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# Our Approach

The next sections will describe our approach. Instead of directly presenting our final indexing technique, its components are introduced in order of increasing complexity.

The following part of a PROLOG program (a normalizer producing DNFs of propositional formulas) is used to demonstrate our heuristics for generating index trees:

norm(X, X) :- literal(X).
norm(or(X, Y), or(X, Y)) :- literal(X), literal(Y).
norm(and(X, Y), and(X, Y)) :- literal(X), literal(Y).

norm(or(X, Y), or(X1, Y)) :-
literal(Y),
norm(X, X1).

norm(or(X, or(Y, Z)), W) :-
norm(or(or(X, Y), Z), W).

norm(or(X, and(Y1, Y2)), or(X1, Y12)) :-
norm(X, X1),
norm(and(Y1, Y2), Y12).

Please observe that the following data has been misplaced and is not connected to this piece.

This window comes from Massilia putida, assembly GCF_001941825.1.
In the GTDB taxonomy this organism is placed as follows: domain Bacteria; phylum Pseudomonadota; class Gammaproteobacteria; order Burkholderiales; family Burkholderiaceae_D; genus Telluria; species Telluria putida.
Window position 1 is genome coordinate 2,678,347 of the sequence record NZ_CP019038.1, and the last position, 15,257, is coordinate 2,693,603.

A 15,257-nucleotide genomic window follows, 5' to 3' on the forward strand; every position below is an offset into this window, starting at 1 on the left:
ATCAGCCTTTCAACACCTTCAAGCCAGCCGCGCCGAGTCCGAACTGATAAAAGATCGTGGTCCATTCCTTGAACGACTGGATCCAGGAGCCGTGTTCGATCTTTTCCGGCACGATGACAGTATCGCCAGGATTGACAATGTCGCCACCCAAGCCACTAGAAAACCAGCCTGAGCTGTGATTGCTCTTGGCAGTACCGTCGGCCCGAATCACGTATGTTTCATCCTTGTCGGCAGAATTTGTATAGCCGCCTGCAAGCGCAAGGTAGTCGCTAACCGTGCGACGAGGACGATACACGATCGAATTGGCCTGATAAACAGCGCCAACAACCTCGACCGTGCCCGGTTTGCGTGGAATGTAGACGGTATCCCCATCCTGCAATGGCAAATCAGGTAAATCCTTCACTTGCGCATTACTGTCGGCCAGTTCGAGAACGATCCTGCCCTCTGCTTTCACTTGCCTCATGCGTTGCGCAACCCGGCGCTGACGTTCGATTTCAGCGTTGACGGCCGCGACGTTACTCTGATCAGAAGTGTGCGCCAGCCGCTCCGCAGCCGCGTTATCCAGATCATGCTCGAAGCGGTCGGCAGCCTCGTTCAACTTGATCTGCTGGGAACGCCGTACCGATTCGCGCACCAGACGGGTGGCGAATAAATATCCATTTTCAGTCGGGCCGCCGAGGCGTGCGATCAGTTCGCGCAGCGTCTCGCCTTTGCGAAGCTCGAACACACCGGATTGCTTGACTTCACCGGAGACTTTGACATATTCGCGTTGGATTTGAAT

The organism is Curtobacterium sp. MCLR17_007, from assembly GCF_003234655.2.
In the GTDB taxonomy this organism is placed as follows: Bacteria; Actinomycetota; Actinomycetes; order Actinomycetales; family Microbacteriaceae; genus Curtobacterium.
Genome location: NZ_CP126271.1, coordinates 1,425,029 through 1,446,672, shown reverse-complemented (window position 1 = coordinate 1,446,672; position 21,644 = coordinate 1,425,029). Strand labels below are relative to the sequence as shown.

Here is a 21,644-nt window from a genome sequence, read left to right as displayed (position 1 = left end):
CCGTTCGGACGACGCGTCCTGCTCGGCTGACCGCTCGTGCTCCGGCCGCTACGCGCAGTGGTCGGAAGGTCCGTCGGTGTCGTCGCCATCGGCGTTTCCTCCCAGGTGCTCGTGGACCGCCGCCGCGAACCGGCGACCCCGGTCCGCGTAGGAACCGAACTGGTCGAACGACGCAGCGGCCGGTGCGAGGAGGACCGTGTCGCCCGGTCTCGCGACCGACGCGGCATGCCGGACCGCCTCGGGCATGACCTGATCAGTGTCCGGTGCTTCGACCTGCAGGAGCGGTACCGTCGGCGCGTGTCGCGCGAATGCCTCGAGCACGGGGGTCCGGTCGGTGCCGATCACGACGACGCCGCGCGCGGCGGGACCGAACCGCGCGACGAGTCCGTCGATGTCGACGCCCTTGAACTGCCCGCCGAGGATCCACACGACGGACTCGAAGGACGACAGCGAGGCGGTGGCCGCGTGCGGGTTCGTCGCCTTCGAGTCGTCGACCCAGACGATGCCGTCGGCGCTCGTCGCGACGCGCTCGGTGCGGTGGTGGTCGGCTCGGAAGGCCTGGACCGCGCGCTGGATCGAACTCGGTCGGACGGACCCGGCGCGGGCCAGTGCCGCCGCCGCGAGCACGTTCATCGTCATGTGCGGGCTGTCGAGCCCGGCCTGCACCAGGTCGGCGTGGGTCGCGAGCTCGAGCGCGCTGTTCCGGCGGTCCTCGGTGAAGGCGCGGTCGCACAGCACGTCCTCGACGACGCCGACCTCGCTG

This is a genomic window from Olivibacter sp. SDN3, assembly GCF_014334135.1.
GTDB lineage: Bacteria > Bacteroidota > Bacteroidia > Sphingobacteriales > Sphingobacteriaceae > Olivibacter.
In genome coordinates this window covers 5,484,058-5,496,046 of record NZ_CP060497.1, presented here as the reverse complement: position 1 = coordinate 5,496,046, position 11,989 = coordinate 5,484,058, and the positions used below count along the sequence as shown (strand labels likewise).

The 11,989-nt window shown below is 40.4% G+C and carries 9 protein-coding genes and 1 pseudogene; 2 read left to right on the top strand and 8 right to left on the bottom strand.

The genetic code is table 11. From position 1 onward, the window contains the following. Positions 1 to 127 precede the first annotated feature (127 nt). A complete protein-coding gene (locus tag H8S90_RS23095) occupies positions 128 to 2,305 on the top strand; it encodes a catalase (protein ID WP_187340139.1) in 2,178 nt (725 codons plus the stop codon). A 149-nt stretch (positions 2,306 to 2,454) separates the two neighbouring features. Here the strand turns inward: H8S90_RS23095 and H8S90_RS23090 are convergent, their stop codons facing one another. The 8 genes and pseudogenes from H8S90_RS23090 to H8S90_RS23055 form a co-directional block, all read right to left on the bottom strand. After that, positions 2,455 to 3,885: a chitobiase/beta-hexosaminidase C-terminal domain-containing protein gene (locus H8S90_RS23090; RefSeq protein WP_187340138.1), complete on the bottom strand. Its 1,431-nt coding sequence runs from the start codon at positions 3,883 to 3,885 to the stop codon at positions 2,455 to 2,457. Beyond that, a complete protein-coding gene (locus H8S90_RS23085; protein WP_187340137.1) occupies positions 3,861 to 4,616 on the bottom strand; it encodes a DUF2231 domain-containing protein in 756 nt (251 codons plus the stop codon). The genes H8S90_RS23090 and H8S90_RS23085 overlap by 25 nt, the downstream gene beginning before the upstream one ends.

norm(and(X, Y), and(X1, Y)) :-
literal(Y),
norm(X, X1).

norm(and(X, and(Y, Z)), W) :-
norm(and(and(X, Y), Z), W).

norm(and(X, or(Y1, Y2)), and(X1, Y12)) :-
norm(X, X1),
norm(or(Y1, Y2), Y12).

Only the following information (entirely extracted from the clause heads) is used for the index tree generation; all algorithms in this paper can easily be extended to use additional information such as inner structure arguments and ``guards'' (see section 12.1):

The following sections describe the heuristics for our indexing techniques:

• 1N-Algorithm: One Argument / No Variables
• MN-Algorithm: Multiple Arguments / No Variables
• MBN-Algorithm: MN-Algorithm / Breadth Oriented
• MDN-Algorithm: MN-Algorithm / Depth Oriented
• 1V-Algorithm: One Argument / Variables
• MV-Algorithm: Multiple Arguments / Variables

Michael Sintek - sintek@dfki.uni-kl.de